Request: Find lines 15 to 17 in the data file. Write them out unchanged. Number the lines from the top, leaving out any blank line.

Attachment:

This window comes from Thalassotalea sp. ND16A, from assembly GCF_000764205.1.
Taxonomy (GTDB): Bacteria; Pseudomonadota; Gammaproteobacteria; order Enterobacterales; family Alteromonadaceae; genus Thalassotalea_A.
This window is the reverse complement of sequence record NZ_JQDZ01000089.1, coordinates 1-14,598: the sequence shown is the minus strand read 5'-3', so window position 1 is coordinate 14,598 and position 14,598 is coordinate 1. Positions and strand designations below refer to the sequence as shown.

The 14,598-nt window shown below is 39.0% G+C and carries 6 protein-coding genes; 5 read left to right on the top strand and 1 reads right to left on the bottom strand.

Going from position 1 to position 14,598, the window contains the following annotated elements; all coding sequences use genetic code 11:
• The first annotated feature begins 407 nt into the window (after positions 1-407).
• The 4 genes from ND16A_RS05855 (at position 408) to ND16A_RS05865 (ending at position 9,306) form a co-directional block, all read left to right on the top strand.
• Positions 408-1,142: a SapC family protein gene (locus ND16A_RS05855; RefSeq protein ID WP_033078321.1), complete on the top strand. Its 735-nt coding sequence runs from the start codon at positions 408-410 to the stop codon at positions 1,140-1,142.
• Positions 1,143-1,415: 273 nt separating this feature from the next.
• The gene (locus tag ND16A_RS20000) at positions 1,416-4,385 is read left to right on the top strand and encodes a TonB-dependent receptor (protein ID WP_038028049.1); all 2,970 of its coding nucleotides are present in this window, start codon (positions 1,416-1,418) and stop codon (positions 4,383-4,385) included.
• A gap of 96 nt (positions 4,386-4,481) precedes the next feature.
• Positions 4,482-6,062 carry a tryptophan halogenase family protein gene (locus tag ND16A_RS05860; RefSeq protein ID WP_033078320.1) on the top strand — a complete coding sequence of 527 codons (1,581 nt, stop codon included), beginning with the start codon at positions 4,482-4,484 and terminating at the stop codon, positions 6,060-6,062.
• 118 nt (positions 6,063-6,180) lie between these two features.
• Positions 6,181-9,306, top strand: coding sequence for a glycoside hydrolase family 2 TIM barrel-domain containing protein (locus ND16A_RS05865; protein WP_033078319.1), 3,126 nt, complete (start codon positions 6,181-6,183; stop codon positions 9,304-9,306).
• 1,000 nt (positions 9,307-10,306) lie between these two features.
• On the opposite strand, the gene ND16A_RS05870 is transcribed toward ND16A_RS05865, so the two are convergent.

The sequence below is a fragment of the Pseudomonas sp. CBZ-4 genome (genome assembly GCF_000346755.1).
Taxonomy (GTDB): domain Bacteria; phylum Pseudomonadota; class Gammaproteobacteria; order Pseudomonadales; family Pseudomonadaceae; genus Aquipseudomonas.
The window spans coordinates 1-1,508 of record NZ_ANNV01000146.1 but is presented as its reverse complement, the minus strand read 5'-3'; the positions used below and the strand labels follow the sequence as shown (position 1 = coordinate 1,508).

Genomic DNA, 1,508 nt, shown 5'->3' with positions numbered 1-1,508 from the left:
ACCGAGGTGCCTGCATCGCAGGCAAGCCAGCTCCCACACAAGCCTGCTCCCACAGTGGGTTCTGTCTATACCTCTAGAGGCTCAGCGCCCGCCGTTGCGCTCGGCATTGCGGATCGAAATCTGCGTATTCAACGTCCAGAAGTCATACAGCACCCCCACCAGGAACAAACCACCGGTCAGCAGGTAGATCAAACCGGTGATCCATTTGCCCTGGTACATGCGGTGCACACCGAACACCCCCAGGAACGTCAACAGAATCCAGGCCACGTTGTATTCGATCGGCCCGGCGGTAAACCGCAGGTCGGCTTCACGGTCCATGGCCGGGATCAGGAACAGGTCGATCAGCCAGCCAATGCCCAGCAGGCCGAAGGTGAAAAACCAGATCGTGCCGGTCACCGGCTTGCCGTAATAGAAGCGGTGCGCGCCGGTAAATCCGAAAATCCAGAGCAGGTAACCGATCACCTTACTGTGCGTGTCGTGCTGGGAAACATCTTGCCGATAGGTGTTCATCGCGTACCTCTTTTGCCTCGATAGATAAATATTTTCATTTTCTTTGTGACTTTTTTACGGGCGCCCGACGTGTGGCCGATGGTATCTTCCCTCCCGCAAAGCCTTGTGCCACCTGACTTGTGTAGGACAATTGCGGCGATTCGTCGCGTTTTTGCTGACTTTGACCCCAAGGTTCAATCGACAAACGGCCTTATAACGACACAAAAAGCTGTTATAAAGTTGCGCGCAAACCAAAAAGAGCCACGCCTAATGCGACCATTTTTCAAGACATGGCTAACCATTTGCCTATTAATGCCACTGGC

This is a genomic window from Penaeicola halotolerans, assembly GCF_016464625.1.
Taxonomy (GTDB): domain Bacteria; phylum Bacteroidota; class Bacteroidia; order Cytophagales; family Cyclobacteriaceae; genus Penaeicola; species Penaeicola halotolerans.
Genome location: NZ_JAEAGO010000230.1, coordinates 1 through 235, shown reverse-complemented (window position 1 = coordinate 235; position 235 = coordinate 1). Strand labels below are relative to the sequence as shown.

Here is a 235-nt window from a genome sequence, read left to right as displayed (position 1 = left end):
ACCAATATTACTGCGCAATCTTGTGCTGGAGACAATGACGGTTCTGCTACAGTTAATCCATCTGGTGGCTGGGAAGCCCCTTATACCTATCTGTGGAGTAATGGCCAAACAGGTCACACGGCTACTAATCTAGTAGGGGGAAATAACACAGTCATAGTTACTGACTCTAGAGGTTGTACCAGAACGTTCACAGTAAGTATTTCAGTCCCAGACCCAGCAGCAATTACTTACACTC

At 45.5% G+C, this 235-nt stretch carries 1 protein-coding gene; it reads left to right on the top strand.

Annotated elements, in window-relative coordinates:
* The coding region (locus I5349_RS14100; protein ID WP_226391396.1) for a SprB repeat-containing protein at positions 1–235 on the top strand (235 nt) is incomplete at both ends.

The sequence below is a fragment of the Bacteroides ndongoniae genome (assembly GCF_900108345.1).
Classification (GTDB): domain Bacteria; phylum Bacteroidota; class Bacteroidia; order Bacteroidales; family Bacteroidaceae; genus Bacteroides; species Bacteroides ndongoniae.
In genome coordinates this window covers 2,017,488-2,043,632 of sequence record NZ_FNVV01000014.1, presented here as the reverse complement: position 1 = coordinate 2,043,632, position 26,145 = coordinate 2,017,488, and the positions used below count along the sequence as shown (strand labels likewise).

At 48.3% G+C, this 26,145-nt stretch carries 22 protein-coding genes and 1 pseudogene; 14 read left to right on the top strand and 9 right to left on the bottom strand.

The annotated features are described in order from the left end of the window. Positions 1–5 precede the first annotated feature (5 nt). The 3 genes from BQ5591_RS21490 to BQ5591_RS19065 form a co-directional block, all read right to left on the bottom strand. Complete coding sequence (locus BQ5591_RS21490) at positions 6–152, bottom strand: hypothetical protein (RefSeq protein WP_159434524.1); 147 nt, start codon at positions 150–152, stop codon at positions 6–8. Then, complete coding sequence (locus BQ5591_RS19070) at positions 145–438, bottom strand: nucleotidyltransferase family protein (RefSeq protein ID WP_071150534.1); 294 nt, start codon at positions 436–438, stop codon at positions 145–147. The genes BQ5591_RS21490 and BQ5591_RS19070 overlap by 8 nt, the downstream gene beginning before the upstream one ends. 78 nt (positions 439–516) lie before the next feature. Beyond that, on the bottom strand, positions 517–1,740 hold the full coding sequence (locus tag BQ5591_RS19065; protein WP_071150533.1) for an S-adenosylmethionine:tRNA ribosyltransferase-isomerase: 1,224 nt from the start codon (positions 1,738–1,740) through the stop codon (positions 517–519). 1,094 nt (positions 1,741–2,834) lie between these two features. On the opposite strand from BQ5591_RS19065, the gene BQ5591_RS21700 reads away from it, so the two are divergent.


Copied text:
• 1,000 nt (positions 9,307-10,306) lie between these two features.
• On the opposite strand, the gene ND16A_RS05870 is transcribed toward ND16A_RS05865, so the two are convergent.

The sequence below is a fragment of the Pseudomonas sp. CBZ-4 genome (genome assembly GCF_000346755.1).